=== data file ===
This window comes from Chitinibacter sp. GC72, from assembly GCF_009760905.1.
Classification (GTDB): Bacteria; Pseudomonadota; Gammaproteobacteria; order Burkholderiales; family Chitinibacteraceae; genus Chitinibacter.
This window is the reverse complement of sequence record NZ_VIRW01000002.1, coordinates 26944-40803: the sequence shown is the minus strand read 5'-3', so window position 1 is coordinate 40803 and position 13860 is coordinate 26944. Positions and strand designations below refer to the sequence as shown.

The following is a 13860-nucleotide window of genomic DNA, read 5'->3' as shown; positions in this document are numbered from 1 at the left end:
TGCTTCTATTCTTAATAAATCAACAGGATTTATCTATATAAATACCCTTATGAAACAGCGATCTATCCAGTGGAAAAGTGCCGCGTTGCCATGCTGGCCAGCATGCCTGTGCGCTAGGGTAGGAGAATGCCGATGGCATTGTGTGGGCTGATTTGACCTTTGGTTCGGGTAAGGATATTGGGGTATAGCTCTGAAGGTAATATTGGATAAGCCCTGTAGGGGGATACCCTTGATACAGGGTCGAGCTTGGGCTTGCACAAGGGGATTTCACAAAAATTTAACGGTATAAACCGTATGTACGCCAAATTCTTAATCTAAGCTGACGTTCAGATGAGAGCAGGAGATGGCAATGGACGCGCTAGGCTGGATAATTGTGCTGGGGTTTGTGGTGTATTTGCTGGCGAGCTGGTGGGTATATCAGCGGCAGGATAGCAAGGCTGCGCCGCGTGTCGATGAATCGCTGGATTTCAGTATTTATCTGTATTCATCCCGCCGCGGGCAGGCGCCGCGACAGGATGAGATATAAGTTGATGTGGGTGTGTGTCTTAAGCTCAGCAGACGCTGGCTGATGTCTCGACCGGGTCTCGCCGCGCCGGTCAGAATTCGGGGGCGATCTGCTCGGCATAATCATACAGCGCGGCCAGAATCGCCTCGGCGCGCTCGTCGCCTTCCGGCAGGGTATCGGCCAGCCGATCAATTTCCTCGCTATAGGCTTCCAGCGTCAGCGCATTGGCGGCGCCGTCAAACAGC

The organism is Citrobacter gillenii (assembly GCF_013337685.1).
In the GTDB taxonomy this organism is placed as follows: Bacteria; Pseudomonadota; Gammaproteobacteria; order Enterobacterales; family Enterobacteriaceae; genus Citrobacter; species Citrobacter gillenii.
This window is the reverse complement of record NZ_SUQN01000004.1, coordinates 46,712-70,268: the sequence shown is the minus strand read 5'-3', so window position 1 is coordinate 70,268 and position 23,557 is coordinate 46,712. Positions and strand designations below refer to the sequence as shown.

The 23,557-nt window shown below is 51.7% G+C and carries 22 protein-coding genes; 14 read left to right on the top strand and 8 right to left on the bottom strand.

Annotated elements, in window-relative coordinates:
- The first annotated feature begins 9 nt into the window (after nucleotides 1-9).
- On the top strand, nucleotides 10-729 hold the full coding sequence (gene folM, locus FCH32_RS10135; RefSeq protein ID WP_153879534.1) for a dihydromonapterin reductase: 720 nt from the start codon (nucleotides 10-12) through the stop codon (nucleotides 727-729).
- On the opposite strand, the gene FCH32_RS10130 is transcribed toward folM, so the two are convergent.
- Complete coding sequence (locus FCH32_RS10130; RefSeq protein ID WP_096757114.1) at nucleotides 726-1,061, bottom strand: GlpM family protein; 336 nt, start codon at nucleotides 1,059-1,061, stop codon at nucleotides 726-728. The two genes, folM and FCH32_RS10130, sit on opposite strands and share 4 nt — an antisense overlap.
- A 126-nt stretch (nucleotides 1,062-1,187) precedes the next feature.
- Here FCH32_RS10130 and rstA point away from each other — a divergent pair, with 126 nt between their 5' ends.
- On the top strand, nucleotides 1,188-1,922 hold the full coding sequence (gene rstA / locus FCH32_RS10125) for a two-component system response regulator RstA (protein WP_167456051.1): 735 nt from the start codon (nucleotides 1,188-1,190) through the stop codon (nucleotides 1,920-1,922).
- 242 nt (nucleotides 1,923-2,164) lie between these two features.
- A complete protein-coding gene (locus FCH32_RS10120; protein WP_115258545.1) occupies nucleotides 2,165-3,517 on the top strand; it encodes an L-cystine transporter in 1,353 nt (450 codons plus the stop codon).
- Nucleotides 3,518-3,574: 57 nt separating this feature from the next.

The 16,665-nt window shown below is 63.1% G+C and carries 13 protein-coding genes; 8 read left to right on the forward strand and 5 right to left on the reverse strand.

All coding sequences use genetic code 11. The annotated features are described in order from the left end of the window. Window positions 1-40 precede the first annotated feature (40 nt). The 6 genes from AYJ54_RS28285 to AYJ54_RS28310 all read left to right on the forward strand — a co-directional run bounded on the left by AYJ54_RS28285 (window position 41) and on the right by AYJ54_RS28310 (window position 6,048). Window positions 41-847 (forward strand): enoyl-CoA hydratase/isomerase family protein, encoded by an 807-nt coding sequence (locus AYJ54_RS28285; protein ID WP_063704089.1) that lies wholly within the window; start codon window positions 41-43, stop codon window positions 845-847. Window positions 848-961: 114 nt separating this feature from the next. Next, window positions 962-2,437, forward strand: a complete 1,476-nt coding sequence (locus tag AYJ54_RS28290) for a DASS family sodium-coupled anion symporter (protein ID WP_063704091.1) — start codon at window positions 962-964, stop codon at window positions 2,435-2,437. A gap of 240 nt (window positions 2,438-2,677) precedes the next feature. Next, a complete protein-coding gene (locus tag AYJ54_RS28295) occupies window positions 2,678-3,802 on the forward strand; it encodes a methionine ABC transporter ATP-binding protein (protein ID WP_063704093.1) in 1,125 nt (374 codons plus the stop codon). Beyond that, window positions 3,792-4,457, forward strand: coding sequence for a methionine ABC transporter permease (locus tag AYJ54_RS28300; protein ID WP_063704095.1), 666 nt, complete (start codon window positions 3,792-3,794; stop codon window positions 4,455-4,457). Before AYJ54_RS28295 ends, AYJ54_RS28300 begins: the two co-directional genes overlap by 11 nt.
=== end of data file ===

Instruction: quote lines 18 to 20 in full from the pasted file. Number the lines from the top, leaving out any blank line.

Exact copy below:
- 242 nt (nucleotides 1,923-2,164) lie between these two features.
- A complete protein-coding gene (locus FCH32_RS10120; protein WP_115258545.1) occupies nucleotides 2,165-3,517 on the top strand; it encodes an L-cystine transporter in 1,353 nt (450 codons plus the stop codon).
- Nucleotides 3,518-3,574: 57 nt separating this feature from the next.